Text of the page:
The Reduction of the size of the Pensacola City Council: The End of the New Reconstruction -No Equal Representation?
First, as a retired educator, native Pensacolian, and the son-in-law of Henry T. and Charlia Mae McMillan, I am against Councilman Larry Johnson’s proposal (motion) to reduce the size of the current city council from 8 to 5 members!
However, I am (personally) in favor of the other part of his motion to raise the Council’s pay from $14, 000 to $30,000 annually. These parts are actually independent of each other. Our city has made unparalleled growth and prosperity over the last 10 years. Many things are better.
The Johnson proposal (motion) will be addressed at the next City Council Meeting on June 16, 2016 at 7:00 p.m. If passed, it will be placed on the November general election ballot for city residents to vote on it. On the surface, the motion seems “harmless” but ill-advised, and here is why.
A short lesson in history
In 1977, Henry T. McMillan, Dr. Elmer Jenkins, et al (others) plaintiffs sued the City
Council claiming that, “At-Large elections” discriminated against Black citizens of our city. Federal Judge Winston Arnow agreed. The plaintiffs proved that over a long period of time (since 1930), the city consistently violated the 1st, 13th and 15th Amendment rights of the Black citizens. The City appealed to the U.S. Supreme Court. The City lost and Single-member districts resulted, ensuring Black representation on the City Council in 1981. Three seats were added (more representation).
Let’s fast forward to the present. Under its new city Charter, the size of the council was reduced from 10 to 8 members. They redistricted a relatively large district and “Councilwoman, Jewel-Canada Wynn” lost her seat! The City voted and two at-large seats were lost. This time no African American representatives were affected. Councilman Ronald P. Townsend, retired, Councilwoman Wynn ran for his seat and won.
Prior to 1981, we had only one representative on council – C. Hollice Williams as was the case when John Sunday, Jr. served as “City Alderman” in 1874 and as “State Legislator” in 1878, during Reconstruction.
The new Johnson proposal does three things: 1) Dilute the Black vote on the council and
2) Reduce representation. It appears to me that Councilman Johnson’s efforts though “harmless” actually may place our City Council where it was from 1930 (old City Charter) with no representatives or possibly only one (1) councilperson.
We may be right back to where we were prior to Mr. McMillan’s suit on behalf of 30,000 Black City residents and 3) the effect of the proposed reduction inadvertently ignores the “The Supreme Court Ruling of 1981 (No. 78-3507).”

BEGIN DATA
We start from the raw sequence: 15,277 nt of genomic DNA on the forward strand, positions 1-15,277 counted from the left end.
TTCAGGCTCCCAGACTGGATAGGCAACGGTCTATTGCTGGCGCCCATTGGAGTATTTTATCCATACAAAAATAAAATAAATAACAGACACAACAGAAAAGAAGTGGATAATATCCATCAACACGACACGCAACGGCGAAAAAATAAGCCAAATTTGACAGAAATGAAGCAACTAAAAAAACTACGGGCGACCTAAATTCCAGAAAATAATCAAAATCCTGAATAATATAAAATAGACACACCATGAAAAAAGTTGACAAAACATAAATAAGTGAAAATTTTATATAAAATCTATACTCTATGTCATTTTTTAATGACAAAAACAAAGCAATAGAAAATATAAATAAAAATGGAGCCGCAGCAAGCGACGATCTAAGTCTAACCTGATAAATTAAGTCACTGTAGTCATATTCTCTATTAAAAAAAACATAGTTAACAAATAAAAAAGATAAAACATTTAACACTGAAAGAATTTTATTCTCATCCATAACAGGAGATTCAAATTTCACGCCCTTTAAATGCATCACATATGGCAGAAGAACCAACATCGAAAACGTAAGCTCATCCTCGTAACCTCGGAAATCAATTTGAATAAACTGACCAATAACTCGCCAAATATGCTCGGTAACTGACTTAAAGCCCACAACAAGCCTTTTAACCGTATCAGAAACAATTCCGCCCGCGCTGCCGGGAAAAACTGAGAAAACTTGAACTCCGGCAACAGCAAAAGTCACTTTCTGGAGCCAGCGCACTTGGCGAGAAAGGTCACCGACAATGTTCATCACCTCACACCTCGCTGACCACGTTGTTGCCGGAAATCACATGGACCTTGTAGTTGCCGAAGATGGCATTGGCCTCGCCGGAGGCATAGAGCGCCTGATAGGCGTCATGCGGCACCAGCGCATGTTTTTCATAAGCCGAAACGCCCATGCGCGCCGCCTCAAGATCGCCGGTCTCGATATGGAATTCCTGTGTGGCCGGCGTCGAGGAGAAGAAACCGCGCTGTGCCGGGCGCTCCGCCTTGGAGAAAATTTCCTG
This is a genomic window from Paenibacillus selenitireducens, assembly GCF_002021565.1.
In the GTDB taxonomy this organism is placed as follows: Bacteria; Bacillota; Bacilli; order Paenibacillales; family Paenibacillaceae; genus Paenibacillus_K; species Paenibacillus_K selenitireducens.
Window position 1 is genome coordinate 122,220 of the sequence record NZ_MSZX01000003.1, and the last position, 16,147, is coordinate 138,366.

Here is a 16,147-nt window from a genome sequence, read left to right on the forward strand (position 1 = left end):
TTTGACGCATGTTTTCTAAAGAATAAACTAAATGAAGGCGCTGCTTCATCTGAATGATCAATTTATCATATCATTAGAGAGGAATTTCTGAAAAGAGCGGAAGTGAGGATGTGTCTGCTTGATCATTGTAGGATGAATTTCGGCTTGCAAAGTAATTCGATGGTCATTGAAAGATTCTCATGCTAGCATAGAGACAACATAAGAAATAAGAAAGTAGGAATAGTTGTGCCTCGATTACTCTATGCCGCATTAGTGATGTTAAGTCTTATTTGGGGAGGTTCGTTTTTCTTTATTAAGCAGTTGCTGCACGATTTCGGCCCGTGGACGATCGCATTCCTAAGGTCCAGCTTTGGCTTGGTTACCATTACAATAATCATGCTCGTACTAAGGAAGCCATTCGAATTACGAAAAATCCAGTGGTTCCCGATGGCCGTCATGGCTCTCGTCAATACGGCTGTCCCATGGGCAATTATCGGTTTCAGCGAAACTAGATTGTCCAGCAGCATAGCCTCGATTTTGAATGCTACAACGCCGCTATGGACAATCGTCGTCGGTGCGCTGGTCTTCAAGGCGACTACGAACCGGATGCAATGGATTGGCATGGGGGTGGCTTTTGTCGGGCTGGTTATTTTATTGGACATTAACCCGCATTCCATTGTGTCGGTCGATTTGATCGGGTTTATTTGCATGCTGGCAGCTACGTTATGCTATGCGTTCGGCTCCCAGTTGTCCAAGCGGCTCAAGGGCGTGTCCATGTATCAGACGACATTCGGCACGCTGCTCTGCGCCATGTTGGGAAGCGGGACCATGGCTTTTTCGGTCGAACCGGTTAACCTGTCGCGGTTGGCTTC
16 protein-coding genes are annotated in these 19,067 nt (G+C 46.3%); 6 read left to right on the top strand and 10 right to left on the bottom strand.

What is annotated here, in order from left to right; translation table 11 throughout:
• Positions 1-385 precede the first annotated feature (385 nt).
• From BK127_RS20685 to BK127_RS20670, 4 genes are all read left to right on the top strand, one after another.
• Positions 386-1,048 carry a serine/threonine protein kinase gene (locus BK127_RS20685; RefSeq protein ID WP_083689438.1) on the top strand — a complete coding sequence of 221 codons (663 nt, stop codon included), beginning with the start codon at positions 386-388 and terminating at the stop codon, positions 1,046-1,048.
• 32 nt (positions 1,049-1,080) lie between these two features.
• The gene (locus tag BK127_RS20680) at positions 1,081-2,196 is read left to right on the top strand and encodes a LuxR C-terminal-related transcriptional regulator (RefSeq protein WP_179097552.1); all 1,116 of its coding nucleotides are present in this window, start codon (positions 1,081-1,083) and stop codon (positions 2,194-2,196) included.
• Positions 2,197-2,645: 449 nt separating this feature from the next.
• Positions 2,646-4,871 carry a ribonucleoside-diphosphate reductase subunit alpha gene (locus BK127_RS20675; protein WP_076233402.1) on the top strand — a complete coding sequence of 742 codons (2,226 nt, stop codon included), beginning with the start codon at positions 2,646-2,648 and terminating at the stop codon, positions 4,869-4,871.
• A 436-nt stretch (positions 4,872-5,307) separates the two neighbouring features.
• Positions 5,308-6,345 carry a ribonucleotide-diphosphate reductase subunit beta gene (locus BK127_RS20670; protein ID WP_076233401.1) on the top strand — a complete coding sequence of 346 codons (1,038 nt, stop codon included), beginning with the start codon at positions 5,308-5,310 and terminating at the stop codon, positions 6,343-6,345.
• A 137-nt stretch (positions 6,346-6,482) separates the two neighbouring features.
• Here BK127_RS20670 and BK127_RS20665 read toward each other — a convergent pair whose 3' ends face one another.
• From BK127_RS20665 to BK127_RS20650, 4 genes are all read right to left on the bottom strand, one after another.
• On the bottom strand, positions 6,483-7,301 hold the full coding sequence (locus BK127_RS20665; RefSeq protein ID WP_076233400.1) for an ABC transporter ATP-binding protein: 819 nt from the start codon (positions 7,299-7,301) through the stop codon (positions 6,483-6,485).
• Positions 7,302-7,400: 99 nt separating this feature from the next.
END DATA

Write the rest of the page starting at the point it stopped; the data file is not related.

Why do we really need to reduce the council size? Does the Supreme Court Ruling (Law of the Land) means anything at all? Can our new City Charter actually guarantee that of the five (5) council seats, that two (2) will be set aside for Black representation? How will this be done? Will we have to return to the Supreme Court?
End of Reconstruction
From 1865 after the Civil War until 1876, freed Blacks in the South, gained political power, exercised the right to vote and elected officials to city, state and federal levels of government with the aid of Federal Northern troops with guns.
In 1876, the Election for the Presidency pitted Rutherford B. Hayes (Republican) vs. Samuel J. Tilden (Democrat). The Election was so close that it ended up in the Electoral College. Southern states gave their support to Hayes who promised, if elected, that he would remove the Federal troops which would end Reconstruction and allow all-white governments to victimize Blacks (3.4 – 4 million) who had gained political power throughout the South. The 1st, 13th and 14th amendment Civil rights were violated for almost a hundred years! The Compromise of 1877 ended the hopes and political freedom of Blacks, then. This was all done with a Vote!
Just like Mr. Larry Johnson’s proposal – Less representation, may mean “no representation.” I feel that less is definitely not more!” Our children, grand and great grandchildren deserve “equal and fair representation, not an end run around the Supreme Court Decision.”
Finally, what can we do about it? If you are concerned, you must come to the City Council meeting(s) to see about your rights, and lastly, you must be informed and you must vote!
You owe this to Mr. Henry McMillan and the 10 men who stood up for us, you and your children
By Marion Williams, Ph. D. ret.
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